Hoarseness Of Voice

What Causes A Hoarse Voice?

A hoarse voice can have various causes, ranging in severity from 'minor' to 'generally fatal'.  Finding the true cause means ruling out or confirming each possibility – in other words, diagnosis.

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Diagnosis is usually a complex process due to the sheer number of possible causes and related symptoms.  In order to diagnose a hoarse voice, we could:

  • Research the topic
  • Find a doctor with the time
  • Use a diagnostic computer system.
The process is the same, whichever method is used.

Step 1: List all Possible Causes

We begin by identifying the disease conditions which have "a hoarse voice" as a symptom.  Here are seven possibilities:
  • Sarcoidosis
  • Vocal Cord Paresis
  • Larynx Cancer
  • Contact Ulcers
  • Laryngitis
  • Vocal Cord Polyps
  • Heartburn

Step 2: Build a Symptom Checklist

We then identify all possible symptoms and risk factors of each possible cause, and check the ones that apply:
nasal congestion
occasional unexplained fevers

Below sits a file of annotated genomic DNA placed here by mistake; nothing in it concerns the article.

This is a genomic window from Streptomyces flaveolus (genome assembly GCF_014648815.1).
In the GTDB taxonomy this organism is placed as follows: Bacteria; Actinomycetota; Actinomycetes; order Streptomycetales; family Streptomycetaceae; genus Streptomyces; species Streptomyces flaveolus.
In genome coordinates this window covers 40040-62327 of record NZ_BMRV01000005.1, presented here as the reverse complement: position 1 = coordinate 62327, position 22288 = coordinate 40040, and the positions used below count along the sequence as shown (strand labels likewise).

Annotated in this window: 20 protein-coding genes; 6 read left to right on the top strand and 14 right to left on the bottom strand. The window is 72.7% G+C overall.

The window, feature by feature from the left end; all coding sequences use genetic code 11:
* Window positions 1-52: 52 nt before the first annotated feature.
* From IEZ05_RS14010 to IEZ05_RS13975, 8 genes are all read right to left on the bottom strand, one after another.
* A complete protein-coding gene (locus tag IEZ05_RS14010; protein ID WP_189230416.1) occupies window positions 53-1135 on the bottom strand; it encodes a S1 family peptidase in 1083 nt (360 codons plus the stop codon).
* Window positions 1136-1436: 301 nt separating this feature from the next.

aluminum-based antacid use
recent onset vomiting
frequent rotten egg burps
swollen inguinal nodes
occasional confusion/disorientation
slight voice change
burning epigastric pain after meals
past episodes of bloodshot eyes
chronic nausea
frequent rashes
... and more than 30 others

Step 3: Rule Out or Confirm each Possible Cause

A differential diagnosis of your symptoms and risk factors finds the likely cause of a hoarse voice:
Cause Probability Status
Larynx Cancer 96% Confirm
Heartburn 21% Unlikely
Vocal Cord Polyps 17% Unlikely
Sarcoidosis 4% Ruled out
Vocal Cord Paresis 0% Ruled out
Laryngitis 0% Ruled out
Contact Ulcers 0% Ruled out
* This is a simple example to illustrate the process

Arriving at a Correct Diagnosis

The Analyst™ is our online diagnosis tool that learns all about you through a straightforward process of multi-level questioning, providing diagnosis at the end.

In the Mouth/Oral Symptoms section of the questionnaire, The Analyst™ will ask the following question about hoarseness of voice:
Has your voice become hoarse (rough or grating in sound)?
Possible responses:
→ No / don't know
→ Yes, for less than one week
→ Yes, for less than one month
→ Yes, for less than one year
→ Yes, for more than one year
Based on your response to this question, which may indicate recent onset hoarse voice, hoarse voice or long-term hoarse voice, The Analyst™ will consider possibilities such as:
Laryngitis

The most common cause of hoarseness is inflammation of the vocal cords caused by upper respiratory tract infection, or by speaking, yelling or singing too much or too loud.

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